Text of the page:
During his lengthy visit, the pious Theodore begged the Abbot of St. Sabas, the saintly John, for admission to the monastery. And when his wish was granted, he wept tears of joy. During the next few years, he would become a legendary figure whose self-denying asceticism was regarded as a model for aspiring monastics. While subsisting on a little bread and water each day, and while sleeping for only two hours a night (he preferred to stand up in his cell for most of the night, feverishly praying), this dedicated monk would learn the spiritual discipline of monasticism from the ground up.
After twelve years of depriving himself in this manner, St. Theodore was startled to learn that the great teacher and mentor Abbot John had died suddenly. His reaction was typical; since his greatest friendship in the monastery had now ended – his deep and profoundly affectionate relationship with the holy man, from whom he had learned so much – he decided to test himself by living the arduous and austere life of a desert monk. For the next 24 years, he would wander the wilds of the great Judean desert, often subsisting on nothing more than a few dates, or a handful of herbs each day.
During these remarkable years, the pious monk Theodore would own nothing more than a single ragged garment. And when other monk-aspirants approached him, begging for instruction, he would turn away in simply humility, convinced that he had nothing to teach them. On the one occasion when he did agree to instruct a candidate for the monastic life (a young nephew, named Michael, from the old world of Edessa, who had begged him for such guidance), the Venerable Theodore was saddened to later witness the youth’s brutal martyrdom at the hands of a vicious pagan king and queen.
Shaken and troubled by Michael’s bloody fate, St. Theodore wanted no part of spiritual authority in any form – which is why he was so alarmed when the Patriarch of Antioch and several of his colleagues decided, a few years later, that he was the perfect candidate to become the next Archbishop of Edessa! Although he explained again and again that he was a simple man who preferred to wander alone through the wild fastnesses of ruralPalestine, the Patriarch insisted and St. Theodore had no choice but to obey.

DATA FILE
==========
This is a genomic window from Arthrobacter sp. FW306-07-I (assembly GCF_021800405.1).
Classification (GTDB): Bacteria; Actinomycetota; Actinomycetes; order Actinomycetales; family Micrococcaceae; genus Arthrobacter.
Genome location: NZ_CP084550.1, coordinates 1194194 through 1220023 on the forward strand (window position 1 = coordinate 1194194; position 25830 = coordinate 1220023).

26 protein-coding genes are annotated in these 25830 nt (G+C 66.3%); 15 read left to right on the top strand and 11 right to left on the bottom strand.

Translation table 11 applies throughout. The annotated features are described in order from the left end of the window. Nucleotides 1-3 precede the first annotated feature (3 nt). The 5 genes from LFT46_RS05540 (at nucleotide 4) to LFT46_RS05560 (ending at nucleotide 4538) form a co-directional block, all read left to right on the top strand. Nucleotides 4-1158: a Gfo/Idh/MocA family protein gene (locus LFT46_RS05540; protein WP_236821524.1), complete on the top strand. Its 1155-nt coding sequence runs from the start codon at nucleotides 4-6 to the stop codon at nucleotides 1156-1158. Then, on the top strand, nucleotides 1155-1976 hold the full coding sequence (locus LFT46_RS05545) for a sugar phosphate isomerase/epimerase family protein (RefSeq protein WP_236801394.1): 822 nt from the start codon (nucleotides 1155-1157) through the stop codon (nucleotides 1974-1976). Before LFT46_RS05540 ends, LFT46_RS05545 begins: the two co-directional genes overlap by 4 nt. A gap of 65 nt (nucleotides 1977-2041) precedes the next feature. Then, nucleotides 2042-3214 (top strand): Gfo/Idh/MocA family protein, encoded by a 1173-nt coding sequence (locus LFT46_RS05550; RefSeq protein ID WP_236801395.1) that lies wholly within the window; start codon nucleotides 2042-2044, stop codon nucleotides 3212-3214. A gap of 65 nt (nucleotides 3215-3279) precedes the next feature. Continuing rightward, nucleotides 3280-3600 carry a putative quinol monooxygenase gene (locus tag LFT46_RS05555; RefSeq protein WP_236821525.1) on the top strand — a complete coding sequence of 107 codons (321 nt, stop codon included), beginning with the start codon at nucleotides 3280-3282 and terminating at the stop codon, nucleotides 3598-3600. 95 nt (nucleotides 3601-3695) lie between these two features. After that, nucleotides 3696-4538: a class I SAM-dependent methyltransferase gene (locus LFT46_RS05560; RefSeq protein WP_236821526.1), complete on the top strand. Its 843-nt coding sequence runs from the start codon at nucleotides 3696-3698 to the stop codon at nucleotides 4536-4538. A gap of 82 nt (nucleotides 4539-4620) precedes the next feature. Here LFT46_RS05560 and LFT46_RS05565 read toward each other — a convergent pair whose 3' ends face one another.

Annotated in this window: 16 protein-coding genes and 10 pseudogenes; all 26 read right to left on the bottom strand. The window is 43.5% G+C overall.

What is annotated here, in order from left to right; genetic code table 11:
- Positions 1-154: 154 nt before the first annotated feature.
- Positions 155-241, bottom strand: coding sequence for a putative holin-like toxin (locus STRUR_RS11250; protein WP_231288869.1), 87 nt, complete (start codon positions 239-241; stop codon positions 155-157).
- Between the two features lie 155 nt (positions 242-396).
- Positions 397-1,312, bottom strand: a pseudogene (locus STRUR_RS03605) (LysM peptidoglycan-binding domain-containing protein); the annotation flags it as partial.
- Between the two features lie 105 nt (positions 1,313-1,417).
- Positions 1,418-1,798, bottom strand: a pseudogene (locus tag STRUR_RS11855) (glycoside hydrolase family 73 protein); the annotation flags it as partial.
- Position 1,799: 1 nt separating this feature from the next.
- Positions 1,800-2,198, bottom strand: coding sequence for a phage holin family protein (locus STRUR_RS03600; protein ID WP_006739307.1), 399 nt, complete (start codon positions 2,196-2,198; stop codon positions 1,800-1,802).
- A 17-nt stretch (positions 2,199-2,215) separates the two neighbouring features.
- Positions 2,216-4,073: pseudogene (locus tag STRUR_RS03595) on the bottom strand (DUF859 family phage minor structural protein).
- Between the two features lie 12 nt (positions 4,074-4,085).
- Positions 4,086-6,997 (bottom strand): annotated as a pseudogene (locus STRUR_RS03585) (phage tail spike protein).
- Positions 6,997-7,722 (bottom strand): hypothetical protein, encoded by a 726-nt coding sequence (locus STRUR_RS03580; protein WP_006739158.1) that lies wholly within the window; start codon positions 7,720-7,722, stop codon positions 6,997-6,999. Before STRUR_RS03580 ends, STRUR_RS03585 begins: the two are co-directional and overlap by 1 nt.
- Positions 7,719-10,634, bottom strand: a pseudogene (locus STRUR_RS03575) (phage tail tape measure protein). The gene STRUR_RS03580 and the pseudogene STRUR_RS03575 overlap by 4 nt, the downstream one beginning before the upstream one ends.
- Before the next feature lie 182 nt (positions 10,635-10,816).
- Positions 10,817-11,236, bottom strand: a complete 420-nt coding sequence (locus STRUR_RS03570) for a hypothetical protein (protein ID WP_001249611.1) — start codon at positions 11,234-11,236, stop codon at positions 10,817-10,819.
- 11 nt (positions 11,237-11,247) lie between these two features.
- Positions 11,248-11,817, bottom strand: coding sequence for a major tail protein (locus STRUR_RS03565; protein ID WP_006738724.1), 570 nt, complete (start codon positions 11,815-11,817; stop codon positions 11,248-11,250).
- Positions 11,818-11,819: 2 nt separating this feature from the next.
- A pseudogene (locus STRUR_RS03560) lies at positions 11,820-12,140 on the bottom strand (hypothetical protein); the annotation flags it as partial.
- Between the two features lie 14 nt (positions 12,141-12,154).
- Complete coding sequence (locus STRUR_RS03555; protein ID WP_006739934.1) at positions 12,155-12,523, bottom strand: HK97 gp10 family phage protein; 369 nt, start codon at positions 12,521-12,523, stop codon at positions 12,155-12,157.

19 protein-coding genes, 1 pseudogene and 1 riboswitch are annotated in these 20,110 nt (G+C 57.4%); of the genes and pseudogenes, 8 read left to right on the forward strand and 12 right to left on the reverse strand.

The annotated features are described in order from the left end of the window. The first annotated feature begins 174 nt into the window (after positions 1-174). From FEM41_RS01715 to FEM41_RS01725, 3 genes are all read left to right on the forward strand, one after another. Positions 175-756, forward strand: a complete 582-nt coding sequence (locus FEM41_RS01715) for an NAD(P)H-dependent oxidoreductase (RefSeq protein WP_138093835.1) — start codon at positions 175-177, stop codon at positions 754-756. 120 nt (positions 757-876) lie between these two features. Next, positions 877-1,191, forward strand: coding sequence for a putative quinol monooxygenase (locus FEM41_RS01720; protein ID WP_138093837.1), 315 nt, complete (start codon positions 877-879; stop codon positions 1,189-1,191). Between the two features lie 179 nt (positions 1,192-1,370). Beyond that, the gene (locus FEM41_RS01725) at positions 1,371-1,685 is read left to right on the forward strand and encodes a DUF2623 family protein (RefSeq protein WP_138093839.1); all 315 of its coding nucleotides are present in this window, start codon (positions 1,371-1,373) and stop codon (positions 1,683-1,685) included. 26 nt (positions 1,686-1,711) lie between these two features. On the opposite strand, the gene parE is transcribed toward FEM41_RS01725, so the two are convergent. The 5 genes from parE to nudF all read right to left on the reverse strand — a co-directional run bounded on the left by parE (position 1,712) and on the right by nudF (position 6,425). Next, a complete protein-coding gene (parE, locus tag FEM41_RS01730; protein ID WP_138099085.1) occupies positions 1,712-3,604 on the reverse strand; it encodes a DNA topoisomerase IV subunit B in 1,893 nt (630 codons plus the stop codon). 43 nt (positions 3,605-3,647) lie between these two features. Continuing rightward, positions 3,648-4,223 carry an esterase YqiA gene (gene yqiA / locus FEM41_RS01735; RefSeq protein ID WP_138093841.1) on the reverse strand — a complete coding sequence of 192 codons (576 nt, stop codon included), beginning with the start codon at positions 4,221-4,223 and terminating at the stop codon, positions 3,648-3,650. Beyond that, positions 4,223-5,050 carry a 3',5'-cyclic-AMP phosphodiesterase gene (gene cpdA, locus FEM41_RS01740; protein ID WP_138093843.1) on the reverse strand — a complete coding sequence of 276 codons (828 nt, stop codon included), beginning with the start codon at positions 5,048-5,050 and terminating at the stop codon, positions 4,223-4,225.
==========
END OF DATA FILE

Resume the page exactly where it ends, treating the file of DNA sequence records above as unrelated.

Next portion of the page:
During the remaining years of his struggling life, this great Christian saint would survive many harrowing spiritual adventures. On one momentous occasion, for example, after being summoned to the bedside of the Persian King Muawid – then ruling inBabylon(today’s modernBaghdad) – the venerated Theodore would heal the monarch of a deadly cancer and then convert him to the one true faith of Jesus Christ. But alas, that great act of conversion also ended in great sorrow . . . after the Persian King, having been given the Christian name of John, was brutally martyred by his own pagan countrymen.
Once again, the humble Theodore had paid a high price for leaving his austere desert life and attempting to help a fellow human being to accomplish a life-changing conversion. Yet the holy saint’s struggles were far from over; on three different occasions, he would also be required as Archbishop to fiercely contend against dangerous heresies (those of the Nestorians, the Manicheans and the Severians).
His endless efforts were ultimately successful, however. After many years of struggle, St. Theodore could rest secure in the knowledge that the heresies had been overcome, and that the one true faith of theHolyChurchwould remain untainted by them, far down into the future. When the old man finally died at the age of about 65 – inEdessa, and in the Year of Our Lord 848 – he was mourned by Christians throughout the great city as a tireless servant of the Holy Redeemer, Jesus Christ.
In the end, his boyhood dream of the child with the honey and the bishop’s staff guided him well on the long road to eternal salvation. Today, more than a thousand years after he struggled so hard to obey the will of his Heavenly Father, the blessed St. Theodore is still revered as a wondrous model of fidelity to Almighty God.
Apolytikion in the Eighth Tone
Guide of Orthodoxy, teacher of piety and purity, luminary of the world, God-inspired adornment of hierarchs, O most wise Theodore, by thy teachings thou hast enlightened all, O harp of the Spirit. Intercede with Christ God that our souls be saved.
Kontakion in the Third Tone
From the blessedEdessa, thou wentest forth to the desert, but thou wast called back again to tend Christ’s sheep as their shepherd; driving off the wolves of error with thy true doctrines, thou didst make a heathen king a Martyr of Jesus. Hence, O Theodore, we honour thy blest remembrance, O holy Hierarch of Christ.